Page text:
Just how good is Carthage junior wrestler Trevor Feagans?
Well for one, he’s done something only 19 other people have done in the history of Carthage wrestling.
But even more striking is the fact Feagans did it in a shorter period of time than anybody else on that list.
On Dec. 30 in the finals of the Springfield Holiday wrestling tournament, Feagans earned his 100th career win as a Tiger. Two of his seven victories in the tournament came against ranked opponents in Willard’s Conner Loderhose, ranked 10th in the state in Class 3 at 132 pounds, and Bolivar’s Jesse Sherman, the seventh-best wrester in Class 2 at that weight.
“It’s very impressive,” Carthage head coach Kenny Brown said. “He’s the first junior I’ve had that has reached that milestone that soon. If others reached that it’s been at the end of their junior season. What’s impressive is he’s got half the season still to go. He could easily end up with 160 wins in his career. That’s something very doable.”
The Carthage High School record for wrestling wins is 167 in a career.
“It’s difficult to get that many wins,” Brown said. “No. 1 you’ve got to be good. No. 2 you’ve got to stay healthy.”
And Feagans has reached 100 wins despite missing a few tournaments and battling an illness earlier this season. He said the milestone is something he’s dreamed about since he was a kid, and he’s worked hard since his freshman season to get to 100 wins and become one of the top wrestlers in Carthage history.
“It’s an honor just to be even in the same conversation as the guys who have reached it,” he said. “For me to do it even before those guys did, it’s a privilege to know that’s how good I really am.”
How’s this for impressive. Feagans won 42 matches his freshman season, and 43 last year. Heading into this weekend’s Excelsior Springs tournament, Feagans is a perfect 17-0, and his career record now stands at 102-7. He wants to get another 25 or 30 wins under his belt this season, then take a run at the record next winter.
It has, of course, taken a lot of time and hard work to become this good.
“The big thing is he’s been very dedicated from an early age,” Brown said. “He has been helped along on this journey of his by a lot of different people. It’s not just what I’ve done. He came to me pretty stinkin’ good already from working with his father, working with older wrestlers who have graduated, working with Neosho early on in his career. He’s constantly wanting to learn. He’s constantly wanting to wrestle. He goes where he’s going to get better. I know he’s worked out with Nixa, with the Seneca boys, just about everywhere around here. He wants to do what it takes to accomplish his goal, which is a state championship.”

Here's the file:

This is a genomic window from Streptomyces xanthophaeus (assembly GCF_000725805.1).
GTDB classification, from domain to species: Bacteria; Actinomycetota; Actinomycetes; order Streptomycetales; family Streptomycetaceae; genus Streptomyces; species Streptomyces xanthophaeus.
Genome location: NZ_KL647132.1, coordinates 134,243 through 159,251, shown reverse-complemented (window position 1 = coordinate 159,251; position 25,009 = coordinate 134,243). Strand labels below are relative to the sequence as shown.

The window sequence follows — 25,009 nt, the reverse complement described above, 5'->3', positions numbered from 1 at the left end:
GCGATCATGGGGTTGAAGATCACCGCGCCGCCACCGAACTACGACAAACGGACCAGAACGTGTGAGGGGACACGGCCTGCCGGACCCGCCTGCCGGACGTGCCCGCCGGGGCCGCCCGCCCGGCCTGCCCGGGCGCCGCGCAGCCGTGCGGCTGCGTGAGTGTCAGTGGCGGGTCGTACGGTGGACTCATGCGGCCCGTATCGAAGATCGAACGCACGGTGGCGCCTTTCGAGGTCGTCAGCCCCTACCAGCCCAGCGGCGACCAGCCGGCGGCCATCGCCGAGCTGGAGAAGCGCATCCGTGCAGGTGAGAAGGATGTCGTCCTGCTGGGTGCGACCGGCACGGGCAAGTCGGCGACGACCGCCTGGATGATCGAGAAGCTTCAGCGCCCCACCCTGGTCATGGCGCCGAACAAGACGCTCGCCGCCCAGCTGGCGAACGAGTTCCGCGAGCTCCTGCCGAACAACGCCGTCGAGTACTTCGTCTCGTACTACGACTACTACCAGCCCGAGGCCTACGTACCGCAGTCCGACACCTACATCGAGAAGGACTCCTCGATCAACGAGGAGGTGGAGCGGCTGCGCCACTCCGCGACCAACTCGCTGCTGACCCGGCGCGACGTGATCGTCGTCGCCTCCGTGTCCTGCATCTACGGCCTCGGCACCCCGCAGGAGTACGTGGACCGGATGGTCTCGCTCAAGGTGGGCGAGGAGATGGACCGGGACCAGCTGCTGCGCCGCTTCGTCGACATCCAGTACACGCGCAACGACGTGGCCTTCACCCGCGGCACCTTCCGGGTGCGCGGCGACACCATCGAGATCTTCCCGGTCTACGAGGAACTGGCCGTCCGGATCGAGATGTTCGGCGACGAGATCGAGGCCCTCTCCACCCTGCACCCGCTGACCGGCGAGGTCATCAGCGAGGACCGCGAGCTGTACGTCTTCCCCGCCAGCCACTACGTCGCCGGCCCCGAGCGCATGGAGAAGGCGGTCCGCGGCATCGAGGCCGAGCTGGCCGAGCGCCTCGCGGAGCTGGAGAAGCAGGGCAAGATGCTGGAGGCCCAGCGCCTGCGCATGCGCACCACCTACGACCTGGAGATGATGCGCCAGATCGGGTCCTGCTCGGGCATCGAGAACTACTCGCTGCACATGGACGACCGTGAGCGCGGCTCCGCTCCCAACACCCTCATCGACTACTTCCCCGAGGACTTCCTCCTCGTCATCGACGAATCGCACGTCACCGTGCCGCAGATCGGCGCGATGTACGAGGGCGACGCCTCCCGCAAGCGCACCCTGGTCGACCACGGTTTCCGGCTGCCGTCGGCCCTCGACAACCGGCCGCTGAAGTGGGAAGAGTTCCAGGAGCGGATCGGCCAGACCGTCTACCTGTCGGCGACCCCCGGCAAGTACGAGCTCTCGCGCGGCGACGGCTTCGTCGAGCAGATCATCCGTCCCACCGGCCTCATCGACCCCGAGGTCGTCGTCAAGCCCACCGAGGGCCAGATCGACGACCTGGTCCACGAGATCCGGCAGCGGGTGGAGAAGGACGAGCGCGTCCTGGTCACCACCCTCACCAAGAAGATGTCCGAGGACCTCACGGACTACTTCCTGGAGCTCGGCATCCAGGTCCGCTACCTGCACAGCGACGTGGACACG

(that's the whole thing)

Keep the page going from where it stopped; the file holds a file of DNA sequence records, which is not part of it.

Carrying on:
This season he’s been working out with senior Taylor Bogle, who wrestles at 126 pounds, a class below Feagans.
“We push each other pretty hard,” Feagans said. “I think he and I both have a good shot to do some big things at state.”
Brown describes two different sides of Feagans, on and off the mat. One is serious, the other a bit more relaxed.
“On the mat he’s very dominant,” Brown said. “He kind of goes through a transformation when he goes on the mat. Off the mat he’s very fun loving, but when he’s on the mat he’s very serious. He wants to win. Off the mat he’s constantly joking around with his friends. Last year he was academic all state. He’s a good student who works hard and part of that is wrestling teaches you to work hard. He knows what he’s got to do on the mat and he also knows what he’s got to do in the classroom.”
When that transformation takes place, and the serious, competitive Feagans prepares for his next opponent, Brown always knows he can count on his junior. It makes life as a coach a little bit easier.
“I’ve got several really good wrestlers and Trevor is one of those,” Brown said. “It’s nice when I can pretty much always count on six points in a dual. As coaches, when we’re going through trying to figure out lineups and what we need to do to maneuver to give our team the best chance to win, it’s always nice to have kids like that and know I can wrestle him at 132 pounds or 138 pounds and know I’m still going to get six points. That’s a good feeling. When he walks out on the mat there is very little trepidation on my part because he is so talented.”
As you can guess, Brown and fans of Carthage wrestling aren’t the only ones catching on to Feagan’s success and talent. Halfway through his junior season, he’s already a sought-after commodity for several big colleges.
While he still has pages to write for his high school career, Brown said, there’s no telling where he’s going to go at the next level. Virginia and the University of Missouri are among those interested, and Carthage hasn’t had a Division 1 wrestler for 10 years.
“That would be a wonderful thing for our program, to be able to point to him and say this is what we produce here,” Brown said.
Feagans isn’t about to make a decision, though. He wants to wait until deeper into his senior season before he makes the difficult choice. In the meantime, he just keeps getting better.
He notices the improvement, too.
“Some of it might be maturity,” he said. “I go home after practice and I watch some of my old matches. I can tell the change I’ve made since my freshman year. I’ve made huge strides. I feel like I’m wrestling better this year than I ever have.”